TechieClues TechieClues
Updated date Aug 22, 2023
In this article, we will learn how to configure and use logging in ASP.NET Core, including an overview of logging middleware, step-by-step program setup, sample output, and an explanation of log message format. Discover how logging can help monitor and troubleshoot ASP.NET Core web applications for improved robustness and maintainability.


Logging is a critical aspect of software development as it helps developers capture information about the behavior of an application during runtime, making it easier to identify and resolve issues. In ASP.NET Core, a popular cross-platform web framework developed by Microsoft, logging is an essential feature that enables developers to monitor the health and performance of their applications. This article provides a comprehensive guide to logging in to ASP.NET Core, including an overview, program, output, explanation, and conclusion.

Logging in ASP.NET Core:

ASP.NET Core provides built-in logging middleware that allows developers to capture log messages from various parts of their applications and route them to different logging providers, such as the console, file system, or a third-party service like Serilog or NLog. Here's an example of how you can configure logging in to an ASP.NET Core application:

1. Add the required NuGet packages:

First, you need to add the following NuGet packages to your ASP.NET Core project:


2. Configure logging in Program.cs:

Next, you can configure logging in the Program.cs file, which is the entry point of an ASP.NET Core application. You can use the CreateDefaultBuilder method provided by WebHost to configure logging to the console output as shown below:

using Microsoft.AspNetCore.Hosting;
using Microsoft.Extensions.Hosting;
using Microsoft.Extensions.Logging;

namespace LoggingExample
    public class Program
        public static void Main(string[] args)

        public static IHostBuilder CreateHostBuilder(string[] args) =>
                .ConfigureLogging(logging =>
                .ConfigureWebHostDefaults(webBuilder =>

In the above code, the ConfigureLogging method is used to configure logging. The ClearProviders method removes any existing logging providers and the AddConsole method adds the console as a logging provider.

3. Use logging into your application:

Once logging is configured, you can use the ILogger interface provided by ASP.NET Core to log messages from different parts of your application. You can inject ILogger into your controllers, services, or other components, and use its methods, such as LogInformation, LogWarning, and LogError, to log messages with different log levels. Here's an example of how you can use logging into a controller:

using Microsoft.AspNetCore.Mvc;
using Microsoft.Extensions.Logging;

namespace LoggingExample.Controllers
    public class HomeController : Controller
        private readonly ILogger<HomeController> _logger;

        public HomeController(ILogger<HomeController> logger)
            _logger = logger;

        public IActionResult Index()
            _logger.LogInformation("Hello from Index action method!");
            return View();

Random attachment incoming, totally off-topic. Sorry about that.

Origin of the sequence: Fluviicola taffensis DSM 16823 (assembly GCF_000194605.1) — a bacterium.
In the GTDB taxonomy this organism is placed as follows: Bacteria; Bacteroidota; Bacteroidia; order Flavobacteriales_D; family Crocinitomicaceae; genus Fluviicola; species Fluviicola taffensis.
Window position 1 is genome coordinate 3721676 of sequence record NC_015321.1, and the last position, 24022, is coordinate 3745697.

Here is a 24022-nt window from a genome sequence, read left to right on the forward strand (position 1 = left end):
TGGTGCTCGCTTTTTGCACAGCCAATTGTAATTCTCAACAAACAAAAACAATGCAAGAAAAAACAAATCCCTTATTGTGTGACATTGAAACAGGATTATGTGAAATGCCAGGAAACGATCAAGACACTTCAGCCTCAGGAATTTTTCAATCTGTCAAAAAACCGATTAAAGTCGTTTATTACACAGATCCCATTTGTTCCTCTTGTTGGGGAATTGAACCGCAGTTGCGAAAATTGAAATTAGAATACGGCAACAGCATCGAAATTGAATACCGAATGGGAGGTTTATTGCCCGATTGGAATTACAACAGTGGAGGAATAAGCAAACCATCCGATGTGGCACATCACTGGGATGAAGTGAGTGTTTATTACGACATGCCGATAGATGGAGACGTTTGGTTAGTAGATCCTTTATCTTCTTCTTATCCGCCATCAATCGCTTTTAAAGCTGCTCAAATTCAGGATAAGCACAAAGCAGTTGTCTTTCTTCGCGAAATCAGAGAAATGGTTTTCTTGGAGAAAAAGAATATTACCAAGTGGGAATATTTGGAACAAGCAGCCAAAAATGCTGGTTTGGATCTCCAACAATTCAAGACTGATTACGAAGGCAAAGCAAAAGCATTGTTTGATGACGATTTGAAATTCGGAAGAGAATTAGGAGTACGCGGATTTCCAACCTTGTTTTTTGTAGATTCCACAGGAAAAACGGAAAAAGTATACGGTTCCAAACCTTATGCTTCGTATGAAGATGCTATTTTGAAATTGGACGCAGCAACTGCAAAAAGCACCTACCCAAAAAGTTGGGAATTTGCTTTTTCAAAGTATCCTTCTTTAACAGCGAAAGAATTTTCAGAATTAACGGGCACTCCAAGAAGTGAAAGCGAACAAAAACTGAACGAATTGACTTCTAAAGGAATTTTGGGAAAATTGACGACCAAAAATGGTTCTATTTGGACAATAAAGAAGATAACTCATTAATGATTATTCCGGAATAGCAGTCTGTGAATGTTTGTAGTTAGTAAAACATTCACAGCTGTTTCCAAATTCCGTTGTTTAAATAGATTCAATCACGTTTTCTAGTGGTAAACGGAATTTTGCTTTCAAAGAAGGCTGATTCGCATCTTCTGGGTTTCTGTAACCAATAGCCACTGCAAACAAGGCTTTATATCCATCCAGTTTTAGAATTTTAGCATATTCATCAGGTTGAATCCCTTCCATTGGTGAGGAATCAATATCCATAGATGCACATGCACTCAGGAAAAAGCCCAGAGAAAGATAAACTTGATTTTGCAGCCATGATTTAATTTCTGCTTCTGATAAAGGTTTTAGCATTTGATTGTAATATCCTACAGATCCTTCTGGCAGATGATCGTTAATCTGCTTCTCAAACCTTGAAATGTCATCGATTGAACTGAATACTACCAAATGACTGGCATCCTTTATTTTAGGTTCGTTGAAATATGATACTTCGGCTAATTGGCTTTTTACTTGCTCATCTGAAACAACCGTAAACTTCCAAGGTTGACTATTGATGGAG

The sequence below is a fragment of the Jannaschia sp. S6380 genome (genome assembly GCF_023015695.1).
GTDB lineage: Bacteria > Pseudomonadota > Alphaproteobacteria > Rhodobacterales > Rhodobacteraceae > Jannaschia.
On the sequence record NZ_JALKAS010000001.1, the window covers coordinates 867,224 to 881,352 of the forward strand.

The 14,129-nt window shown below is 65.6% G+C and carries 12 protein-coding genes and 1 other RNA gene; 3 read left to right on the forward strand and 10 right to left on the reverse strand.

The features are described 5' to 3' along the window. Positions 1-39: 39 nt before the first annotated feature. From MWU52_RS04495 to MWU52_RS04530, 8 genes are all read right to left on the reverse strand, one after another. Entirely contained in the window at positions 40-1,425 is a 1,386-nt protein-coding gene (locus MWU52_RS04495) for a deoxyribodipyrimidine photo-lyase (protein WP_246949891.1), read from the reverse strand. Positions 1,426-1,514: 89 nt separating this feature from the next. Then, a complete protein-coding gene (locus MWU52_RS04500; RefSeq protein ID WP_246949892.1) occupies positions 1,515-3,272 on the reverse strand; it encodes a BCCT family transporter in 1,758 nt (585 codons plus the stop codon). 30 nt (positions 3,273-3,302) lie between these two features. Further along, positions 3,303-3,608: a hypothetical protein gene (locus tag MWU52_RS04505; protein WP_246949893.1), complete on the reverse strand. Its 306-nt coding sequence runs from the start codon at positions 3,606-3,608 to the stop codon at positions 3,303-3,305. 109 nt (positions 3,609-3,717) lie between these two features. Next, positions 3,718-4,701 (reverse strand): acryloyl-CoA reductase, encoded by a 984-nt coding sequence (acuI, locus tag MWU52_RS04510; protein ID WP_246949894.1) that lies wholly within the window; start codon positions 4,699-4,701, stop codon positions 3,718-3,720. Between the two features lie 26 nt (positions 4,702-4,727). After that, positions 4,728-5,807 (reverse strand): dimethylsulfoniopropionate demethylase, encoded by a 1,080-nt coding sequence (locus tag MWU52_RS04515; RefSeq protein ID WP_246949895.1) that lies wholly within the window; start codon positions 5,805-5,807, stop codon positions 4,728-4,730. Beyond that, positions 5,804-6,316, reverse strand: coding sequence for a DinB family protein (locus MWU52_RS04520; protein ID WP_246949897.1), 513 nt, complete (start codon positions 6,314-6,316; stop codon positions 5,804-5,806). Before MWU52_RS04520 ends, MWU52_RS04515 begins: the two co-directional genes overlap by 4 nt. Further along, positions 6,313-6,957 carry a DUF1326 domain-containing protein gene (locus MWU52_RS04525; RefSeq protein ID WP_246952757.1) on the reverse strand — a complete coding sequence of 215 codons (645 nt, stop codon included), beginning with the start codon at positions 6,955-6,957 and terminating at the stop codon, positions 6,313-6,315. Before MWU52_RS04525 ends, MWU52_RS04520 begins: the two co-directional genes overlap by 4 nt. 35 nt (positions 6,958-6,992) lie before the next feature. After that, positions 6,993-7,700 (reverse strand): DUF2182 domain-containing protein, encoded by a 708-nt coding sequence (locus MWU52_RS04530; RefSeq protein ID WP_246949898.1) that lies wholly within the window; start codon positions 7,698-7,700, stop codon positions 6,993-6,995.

By default, logging messages in ASP.NET Core are logged to the console output. When you run your ASP.NET Core application and access the Index action method in the above example, you will see the following log message in the console:

info: LoggingExample.Controllers.HomeController[0]
      Hello from Index action method!

Let's break down the code and understand how logging works in ASP.NET Core:

  1. Configuration: In the Program.cs file, we use the ConfigureLogging method to configure logging. We clear any existing logging providers using the ClearProviders method and then add the console as a logging provider using the AddConsole method
  2. Logging in Controllers: In the HomeController class, we inject an instance of ILogger<HomeController> into the constructor using dependency injection. This allows us to use logging into our controller by calling methods on the _logger instance, such as LogInformation, LogWarning, and LogError, to log messages with different log levels. In the Index action method, we log an information-level message using _logger.LogInformation method.

  3. Log Message Format: The log message generated by ASP.NET Core includes several components. The log level (info in this case) indicates the severity of the log message. The category (LoggingExample.Controllers.HomeController[0] in this case) represents the source of the log message, which includes the namespace and class name of the component that generated the log message. The log message (Hello from Index action method! in this case) is the actual message logged.


Logging is an essential aspect of any software application, including ASP.NET Core web applications. ASP.NET Core provides built-in logging middleware and a flexible logging infrastructure that allows developers to easily configure and use logging in their applications.

In this article, we covered an overview of logging in ASP.NET Core, how to configure logging in Program.cs, how to use logging-in controllers, the output of log messages, and an explanation of the log message format. Logging is a powerful tool for monitoring and troubleshooting applications, and understanding how to configure and use logging in ASP.NET Core can greatly help in building robust and maintainable web applications.



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